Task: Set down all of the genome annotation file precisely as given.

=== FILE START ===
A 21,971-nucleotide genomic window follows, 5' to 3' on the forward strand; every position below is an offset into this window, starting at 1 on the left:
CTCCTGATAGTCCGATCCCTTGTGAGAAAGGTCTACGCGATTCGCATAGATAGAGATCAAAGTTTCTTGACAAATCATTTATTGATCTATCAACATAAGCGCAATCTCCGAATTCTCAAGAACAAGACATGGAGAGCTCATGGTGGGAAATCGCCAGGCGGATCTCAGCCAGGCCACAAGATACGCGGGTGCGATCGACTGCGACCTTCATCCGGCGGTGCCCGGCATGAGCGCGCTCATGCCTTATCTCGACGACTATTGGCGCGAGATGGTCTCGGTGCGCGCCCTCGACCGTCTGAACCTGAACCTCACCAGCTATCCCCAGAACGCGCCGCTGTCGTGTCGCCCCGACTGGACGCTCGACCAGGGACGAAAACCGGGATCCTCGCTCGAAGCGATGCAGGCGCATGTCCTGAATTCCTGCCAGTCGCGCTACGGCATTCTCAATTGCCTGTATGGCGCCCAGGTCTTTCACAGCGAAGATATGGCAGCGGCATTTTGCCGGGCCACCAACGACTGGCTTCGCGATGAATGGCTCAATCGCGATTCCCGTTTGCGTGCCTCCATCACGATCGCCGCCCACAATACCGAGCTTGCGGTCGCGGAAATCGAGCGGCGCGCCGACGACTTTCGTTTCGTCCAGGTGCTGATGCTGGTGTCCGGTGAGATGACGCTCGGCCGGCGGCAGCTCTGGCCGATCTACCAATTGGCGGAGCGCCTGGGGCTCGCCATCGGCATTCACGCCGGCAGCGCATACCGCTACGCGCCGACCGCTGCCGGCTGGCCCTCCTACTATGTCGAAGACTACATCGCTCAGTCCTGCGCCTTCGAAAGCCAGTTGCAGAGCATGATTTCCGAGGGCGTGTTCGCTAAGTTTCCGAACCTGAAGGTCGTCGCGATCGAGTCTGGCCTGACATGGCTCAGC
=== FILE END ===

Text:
A 21,971-nucleotide genomic window follows, 5' to 3' on the forward strand; every position below is an offset into this window, starting at 1 on the left:
CTCCTGATAGTCCGATCCCTTGTGAGAAAGGTCTACGCGATTCGCATAGATAGAGATCAAAGTTTCTTGACAAATCATTTATTGATCTATCAACATAAGCGCAATCTCCGAATTCTCAAGAACAAGACATGGAGAGCTCATGGTGGGAAATCGCCAGGCGGATCTCAGCCAGGCCACAAGATACGCGGGTGCGATCGACTGCGACCTTCATCCGGCGGTGCCCGGCATGAGCGCGCTCATGCCTTATCTCGACGACTATTGGCGCGAGATGGTCTCGGTGCGCGCCCTCGACCGTCTGAACCTGAACCTCACCAGCTATCCCCAGAACGCGCCGCTGTCGTGTCGCCCCGACTGGACGCTCGACCAGGGACGAAAACCGGGATCCTCGCTCGAAGCGATGCAGGCGCATGTCCTGAATTCCTGCCAGTCGCGCTACGGCATTCTCAATTGCCTGTATGGCGCCCAGGTCTTTCACAGCGAAGATATGGCAGCGGCATTTTGCCGGGCCACCAACGACTGGCTTCGCGATGAATGGCTCAATCGCGATTCCCGTTTGCGTGCCTCCATCACGATCGCCGCCCACAATACCGAGCTTGCGGTCGCGGAAATCGAGCGGCGCGCCGACGACTTTCGTTTCGTCCAGGTGCTGATGCTGGTGTCCGGTGAGATGACGCTCGGCCGGCGGCAGCTCTGGCCGATCTACCAATTGGCGGAGCGCCTGGGGCTCGCCATCGGCATTCACGCCGGCAGCGCATACCGCTACGCGCCGACCGCTGCCGGCTGGCCCTCCTACTATGTCGAAGACTACATCGCTCAGTCCTGCGCCTTCGAAAGCCAGTTGCAGAGCATGATTTCCGAGGGCGTGTTCGCTAAGTTTCCGAACCTGAAGGTCGTCGCGATCGAGTCTGGCCTGACATGGCTCAGC